If this is the case, go at it entirely on their own. do not rely on Canada for military, health, any form of financial aide and your own denomination. Bonne chance Mme Marois quands c est le temps de parler avec vos voisins dans le sud our a l est ou a l ouest!

      And when you split, the broder can stop at Decarie!

      Reply
  8. Omi-san

    Come on anglos, the CAQ doesn’t look so bad. You can’t use that same excuse “But we don’t have a choice!” over and over and put the mafia in power for another 5 years. Didn’t you learn anything from reelecting Gérald Tremblay?

    If anything, not voting Liberal just this once would force them finally start caring about Montreal. Everybody wins.

    ps: Stop shitting your pants about separation. It’s not happening. Even with Marois if Marois wins.

    Reply
  9. Frenchy

    You all got it wrong. This half sovereignist/half federalist thing is nothing new, it has been around since Lower Canada; it is to the advantage of english quebecers as well as the french ones. Don’t be silly, the worst thing that could happen to Québec is not separation, it is the disparition of the sovereignists. They provide a pressure on the federal government, just enough, so that they don’t forget that Québec exist and must be catered for. Never forget that the buzz word in Ottawa is: “What’s good for Ontario is good for Canada”. This actually means that they really don’t care about Quebec or the Martimes or the West (agreed that when the Conservatives are in power the thruth could be a little bit different for the West).

    Now, for the real subject of all this: the rights of the english minority! Well, the best protection fo those rights is the fact that thre are french minorities in the anglos provinces. French quebecers have a sense of solidarity with those minorities. They won’t make political moves that could jeopardize those minorities. Maybe the Québec english minority should make alliances with french minorities in other provinces. This could help out in campaigns like the one to keep the french Monfort hospital in Ottawa or the one to keep the english Jeffrey Hale hospital in Quebec City.

    Reply
    1. Fagstein Post author

      Now, for the real subject of all this: the rights of the english minority! Well, the best protection fo those rights is the fact that thre are french minorities in the anglos provinces. French quebecers have a sense of solidarity with those minorities.

      Do they? I’ve seen little evidence of this. And wouldn’t Quebec sovereignty just make things worse for these communities, since Canada would increasingly become an English-only country? The impression I’ve always gotten from francophone sovereignists is that they’ve completely written off the rest of Canada and couldn’t care less what happens there.

      Maybe the Québec english minority should make alliances with french minorities in other provinces.

      I’m not sure how such “alliances” would work, exactly, but Quebec’s English minority is very sympathetic to the plight of French minorities elsewhere in the country.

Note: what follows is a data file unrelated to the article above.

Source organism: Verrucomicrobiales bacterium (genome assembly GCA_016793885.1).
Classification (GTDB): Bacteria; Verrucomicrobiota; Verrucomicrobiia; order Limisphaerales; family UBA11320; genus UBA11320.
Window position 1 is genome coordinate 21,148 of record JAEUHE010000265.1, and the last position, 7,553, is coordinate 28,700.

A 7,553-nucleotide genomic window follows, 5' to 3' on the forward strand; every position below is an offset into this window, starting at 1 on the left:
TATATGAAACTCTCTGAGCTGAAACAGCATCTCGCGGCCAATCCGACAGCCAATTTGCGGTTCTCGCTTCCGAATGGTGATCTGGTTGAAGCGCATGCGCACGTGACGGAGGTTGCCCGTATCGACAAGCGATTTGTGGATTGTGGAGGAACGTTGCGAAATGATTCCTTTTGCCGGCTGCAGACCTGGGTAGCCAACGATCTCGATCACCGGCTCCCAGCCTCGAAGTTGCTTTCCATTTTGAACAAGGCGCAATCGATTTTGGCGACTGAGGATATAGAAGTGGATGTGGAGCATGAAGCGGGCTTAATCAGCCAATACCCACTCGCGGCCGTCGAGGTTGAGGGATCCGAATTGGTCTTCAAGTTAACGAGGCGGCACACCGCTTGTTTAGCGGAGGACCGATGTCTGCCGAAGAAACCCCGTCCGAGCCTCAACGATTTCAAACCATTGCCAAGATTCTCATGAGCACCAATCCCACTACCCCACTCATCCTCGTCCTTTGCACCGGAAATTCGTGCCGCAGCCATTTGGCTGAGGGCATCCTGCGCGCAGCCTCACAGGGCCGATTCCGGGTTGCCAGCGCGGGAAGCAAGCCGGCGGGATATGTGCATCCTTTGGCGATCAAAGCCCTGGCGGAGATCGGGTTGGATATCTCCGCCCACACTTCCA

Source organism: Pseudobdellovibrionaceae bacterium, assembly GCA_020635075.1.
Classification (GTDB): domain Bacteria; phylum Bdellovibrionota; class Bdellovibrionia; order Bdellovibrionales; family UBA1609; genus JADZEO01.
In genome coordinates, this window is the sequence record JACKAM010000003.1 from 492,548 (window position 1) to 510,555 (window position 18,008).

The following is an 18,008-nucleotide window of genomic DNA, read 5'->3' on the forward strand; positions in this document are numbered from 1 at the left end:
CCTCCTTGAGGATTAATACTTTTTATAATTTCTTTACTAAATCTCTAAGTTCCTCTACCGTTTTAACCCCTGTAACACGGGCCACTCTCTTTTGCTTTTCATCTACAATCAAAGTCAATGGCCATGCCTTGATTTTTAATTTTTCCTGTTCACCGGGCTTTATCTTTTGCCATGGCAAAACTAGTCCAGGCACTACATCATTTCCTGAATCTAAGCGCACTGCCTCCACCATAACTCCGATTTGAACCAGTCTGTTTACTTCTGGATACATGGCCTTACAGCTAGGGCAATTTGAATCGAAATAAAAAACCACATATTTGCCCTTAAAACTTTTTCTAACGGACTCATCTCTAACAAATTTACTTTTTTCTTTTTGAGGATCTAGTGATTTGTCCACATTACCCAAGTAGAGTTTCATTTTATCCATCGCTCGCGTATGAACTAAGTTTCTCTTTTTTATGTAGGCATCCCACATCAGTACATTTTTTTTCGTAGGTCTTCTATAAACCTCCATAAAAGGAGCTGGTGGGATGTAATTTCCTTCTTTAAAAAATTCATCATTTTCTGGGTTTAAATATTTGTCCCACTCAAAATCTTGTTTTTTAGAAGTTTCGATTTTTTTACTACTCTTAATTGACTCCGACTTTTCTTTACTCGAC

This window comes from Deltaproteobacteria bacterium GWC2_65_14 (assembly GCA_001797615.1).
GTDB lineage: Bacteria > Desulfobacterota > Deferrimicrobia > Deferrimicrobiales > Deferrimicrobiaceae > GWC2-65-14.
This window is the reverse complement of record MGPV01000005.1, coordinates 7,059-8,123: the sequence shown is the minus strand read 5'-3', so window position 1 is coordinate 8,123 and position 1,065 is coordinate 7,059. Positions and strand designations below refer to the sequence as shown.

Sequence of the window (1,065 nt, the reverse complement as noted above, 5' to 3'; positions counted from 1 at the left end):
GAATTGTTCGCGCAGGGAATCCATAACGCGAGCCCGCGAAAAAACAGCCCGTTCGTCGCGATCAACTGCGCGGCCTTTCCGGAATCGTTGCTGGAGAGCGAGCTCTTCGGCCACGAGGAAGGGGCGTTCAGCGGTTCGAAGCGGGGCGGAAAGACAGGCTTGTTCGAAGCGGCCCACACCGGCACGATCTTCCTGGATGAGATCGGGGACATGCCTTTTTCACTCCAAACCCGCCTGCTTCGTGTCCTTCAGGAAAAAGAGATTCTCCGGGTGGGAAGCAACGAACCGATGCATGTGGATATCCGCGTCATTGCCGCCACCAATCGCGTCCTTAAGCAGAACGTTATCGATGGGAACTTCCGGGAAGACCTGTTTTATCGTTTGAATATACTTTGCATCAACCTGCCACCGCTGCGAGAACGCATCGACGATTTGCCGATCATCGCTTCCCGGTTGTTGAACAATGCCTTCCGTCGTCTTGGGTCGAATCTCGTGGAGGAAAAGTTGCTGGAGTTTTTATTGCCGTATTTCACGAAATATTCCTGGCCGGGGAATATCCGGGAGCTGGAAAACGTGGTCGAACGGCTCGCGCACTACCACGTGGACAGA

Reply
      1. Frenchy

        I am not suggesting Québec should separate from Canada. Instead, I am suggesting quebecers just keep enough pressure on Ottawa so that they remember we (both french and english quebecers) exist when decisions are taken and when our tax money is spent. Let’s call this ROI (Return on Investment) if our tax money can be called an investment.

        Reply
      2. Anonymous

        And you hear and read more and more about Canadians outside Qc that have completely written off Qc. I’d like to see a poll on this type of sentiment in the ROC.

        Reply
      3. Kevin

        @Frenchy

        This emphasizes my point about how news never tells you anything about other provinces.
        Literally EVERY PROVINCIAL PREMIER IN CANADA puts pressure on Ottawa to get more money/power etc…
        You don’t need to threaten to break up the country to do it.

        Reply
      4. Ritchie

        “French quebecers have a sense of solidarity with those minorities.”

        Not sure if the Acadians feel the same way, sorry.

        Reply
        1. Caroline

          Francophone and Acadians have a great relationship. If we were thought history properly in schools you would know that Acadians used to be French Canadian in the past and it’s the British that expelled them and sold their lands to new British immigrant.

          http://en.wikipedia.org/wiki/Acadians

          Reply
      5. Jean Naimard

        I’m not sure how such “alliances” would work, exactly, but Quebec’s English minority is very sympathetic to the plight of French minorities elsewhere in the country.

        Sounds like crocodile tears to me…

        Ask french people in Manitoba what the english of Québec have done for him, except send militias against Louis Riel, then saying nothing when Manitoba was unilaterally turned into an english-only province…

        Reply
        1. Fagstein Post author

          Ask french people in Manitoba what the english of Québec have done for him, except send militias against Louis Riel,

          I don’t recall having sent militias against Louis Riel. When did I do this?